When asking around, I heard these three candidates are some potential good bike-friendly options:
Let's use this thread to discuss, bring in articles, quotations, and proof of bike-savviness. Cool?
Eye rolls! Dear me (clutching pearls.)
I have no patience with all this feigned fragility.
Why, thank you, Exhibit B.
Was that a snark?! Have you no decency, sir?
So, in summary, of the two candidates in the run-off, the one who is in the best interests of the cycling community,
-Which holds as its primary interest(s): ____________
-is best served by (lightfoot/preckwinkle): ____________
-because: _____________________________________ .
yes, that's what this discussion thread is about
exhibit a & b
Not sure if those are supposed to be hyperlinks but they arent working on my end.
But yeah I'm all for staying on topic.
Lightfoot seems like she does the occasional bike trail, whereas Toni seems like she has never ridden a bike in her life. So Lightfoot would likely be more interested in issues specific to biking.
However I think Toni would be better for the biking community because:
- she would be a stronger proponent of police accountability given their respective track records, and as I mentioned, Toni actually wants to restructure things to give a citizen oversight board power to appoint the police board vs Lori who wants to have the city council create a commission to oversee the police board. As I mentioned, the police community themselves see Lori as the lesser evil for a reason- not that they see her as an ally by any means. And there is a clear interplay between police accountability and the biking community, as police enforcement of laws protecting cyclists has been pathetic.
- Toni Preckwinkle also has a track record of getting things done in government including the county's first long range transportation plan in 75 years, which included accommodations for biking throughout the county. She is also very pro environmental and biking is inherently part of most pushes for sustainability. She also wants to bring back the Chicago department of environment.
- Toni Preckwinkle has a track record of advocacy for the underprivileged. One of the issues the biking community has faced is a disparity in the treatment of African American bikers including a disproportionate amount of tickets being given to cyclists in south side communities.
I think we have enough millionaire elected officials in this country. Toni Preckwinkle hasnt gotten rich off government, I think the cyclist community is better off with someone who has a track record of inclusivity and advocacy of economic equity.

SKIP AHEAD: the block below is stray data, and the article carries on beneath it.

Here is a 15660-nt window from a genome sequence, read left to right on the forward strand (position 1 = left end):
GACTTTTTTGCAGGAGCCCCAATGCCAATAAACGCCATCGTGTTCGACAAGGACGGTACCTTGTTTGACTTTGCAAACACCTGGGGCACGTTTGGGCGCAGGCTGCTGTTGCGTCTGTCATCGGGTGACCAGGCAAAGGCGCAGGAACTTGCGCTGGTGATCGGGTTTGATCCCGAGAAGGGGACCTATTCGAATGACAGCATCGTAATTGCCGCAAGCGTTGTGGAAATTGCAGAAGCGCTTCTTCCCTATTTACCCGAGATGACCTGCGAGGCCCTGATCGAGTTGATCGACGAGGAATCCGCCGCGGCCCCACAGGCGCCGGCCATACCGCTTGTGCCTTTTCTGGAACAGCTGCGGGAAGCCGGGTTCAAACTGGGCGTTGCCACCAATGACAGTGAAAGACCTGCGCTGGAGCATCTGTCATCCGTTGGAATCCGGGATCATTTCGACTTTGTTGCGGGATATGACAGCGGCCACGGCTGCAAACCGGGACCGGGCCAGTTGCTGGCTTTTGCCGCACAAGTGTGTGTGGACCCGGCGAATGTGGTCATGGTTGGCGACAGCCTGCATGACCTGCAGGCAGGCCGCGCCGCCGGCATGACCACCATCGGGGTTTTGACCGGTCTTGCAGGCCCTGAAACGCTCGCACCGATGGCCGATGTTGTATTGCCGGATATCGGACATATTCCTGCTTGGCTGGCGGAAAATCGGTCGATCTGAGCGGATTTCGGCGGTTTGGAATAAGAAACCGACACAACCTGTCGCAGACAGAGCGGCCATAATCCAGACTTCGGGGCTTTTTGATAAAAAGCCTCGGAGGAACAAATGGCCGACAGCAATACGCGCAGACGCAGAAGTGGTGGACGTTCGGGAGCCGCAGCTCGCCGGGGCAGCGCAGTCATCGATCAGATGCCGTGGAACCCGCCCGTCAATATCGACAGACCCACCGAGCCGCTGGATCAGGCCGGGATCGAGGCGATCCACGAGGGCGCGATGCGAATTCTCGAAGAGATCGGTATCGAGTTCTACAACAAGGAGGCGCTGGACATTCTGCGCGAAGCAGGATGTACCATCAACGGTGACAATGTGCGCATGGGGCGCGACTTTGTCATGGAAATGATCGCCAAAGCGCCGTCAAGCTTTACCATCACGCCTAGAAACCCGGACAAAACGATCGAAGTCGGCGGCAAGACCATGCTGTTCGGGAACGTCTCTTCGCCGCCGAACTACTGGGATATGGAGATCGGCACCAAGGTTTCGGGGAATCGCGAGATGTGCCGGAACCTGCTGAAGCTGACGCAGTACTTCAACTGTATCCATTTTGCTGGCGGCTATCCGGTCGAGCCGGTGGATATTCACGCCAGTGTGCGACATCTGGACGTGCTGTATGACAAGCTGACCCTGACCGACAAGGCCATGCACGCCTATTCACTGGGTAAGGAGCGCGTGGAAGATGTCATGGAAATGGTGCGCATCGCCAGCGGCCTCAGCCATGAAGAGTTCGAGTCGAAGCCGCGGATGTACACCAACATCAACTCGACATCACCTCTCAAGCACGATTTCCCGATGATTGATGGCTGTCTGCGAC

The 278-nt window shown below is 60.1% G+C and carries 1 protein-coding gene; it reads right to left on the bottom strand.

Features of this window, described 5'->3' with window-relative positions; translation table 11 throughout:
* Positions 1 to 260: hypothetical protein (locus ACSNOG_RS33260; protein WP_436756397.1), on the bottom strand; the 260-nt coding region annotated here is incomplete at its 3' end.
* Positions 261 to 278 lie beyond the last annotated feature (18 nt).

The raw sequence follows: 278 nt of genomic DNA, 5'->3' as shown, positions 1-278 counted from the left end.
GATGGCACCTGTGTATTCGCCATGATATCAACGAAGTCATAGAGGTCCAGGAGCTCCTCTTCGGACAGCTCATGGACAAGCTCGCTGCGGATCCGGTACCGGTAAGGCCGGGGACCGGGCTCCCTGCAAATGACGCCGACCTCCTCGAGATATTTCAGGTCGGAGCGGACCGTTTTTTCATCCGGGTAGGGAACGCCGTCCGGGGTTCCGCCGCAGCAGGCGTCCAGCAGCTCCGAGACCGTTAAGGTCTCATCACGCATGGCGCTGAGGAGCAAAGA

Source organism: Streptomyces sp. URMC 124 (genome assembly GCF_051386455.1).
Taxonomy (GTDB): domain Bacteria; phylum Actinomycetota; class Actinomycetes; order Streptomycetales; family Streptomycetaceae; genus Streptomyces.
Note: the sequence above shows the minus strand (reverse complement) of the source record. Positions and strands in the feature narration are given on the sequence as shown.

Ok, got it. I agree, whether they say this or that about cycling directly, there are issues which in play that have a broader effect on cyclists. (cops, traffic, etc.) I'll confess I'm not sure which steps would be taken and to what effect with either candidate, but there are some clues. From that link that had provided us in section 9 at 6:04 Carol Marin asks them about "...greater enforcement of traffic laws for bikers who don't sometimes stop at stop signs and traffic lights...."
From Preckwinkle: "...Well it's incredibly dangerous, um, to ride without a helmet, and many of our bike riders don't pay any attention to the traffic laws, which not only infuriating but scary for drivers..." The implication from her is that the days of riding against the sign on a one-way street might be over. Although I'd be a little surprised if that happened on a large scale, this might put some cyclists into be careful what they wish for territory.
The follow-up question is about double-parking and motorists, and then in the next section, U turns and lane changes. Then they get into police concentrating on violent crime, and how the violent crime arrest rate is low, we're lacking detectives, and folks in the community don't work with the police (Preckwinkle) and then remarks on traffic enforcement and managing travel. (Lightfoot)
So it's multi-faceted for sure, especially if economics are added to the mix.
They both demonstrated a general lack of bike advocacy and bike savvyness in that debate and they both said basically that bikers should follow the law. But saying bikers should follow the law isnt the same as calling for increased enforcement.
The candidates have been hotly debated on this thread. After doing some reading on my own and reading this thread, it's been a reminder that we don't really ever get the "perfect candidate". The perfect candidate is a myth.
What we do have is an opportunity to educate the future mayor in areas they don't understand e.g. cycling and the myths about cyclists being law breakers and forcing helmets on people. Non-issues like these are a distraction provided by motorists (car industry?) and keeps kicking a can down the street rather than committing to a change in culture, infrastructure, infrastructure enforcement, and support. It also redirects the discussion away from where we really should be focusing - DISTRACTED DRIVING. Yes, I am shouting. I am tired of the finger pointing in the wrong direction. Tired of reading of distracted drivers, be it DUI, smart phones, etc. they are the problem. That and the speeding, impatient drivers that seem to think getting to their job a minute earlier is worth putting vulnerable users of the same roads at risk.
Ok, soap box ended. I hope this conversation is had. Again. And. Again. Until it finally sinks in. This is the issue, everything else is an attempt to avoid responsibility.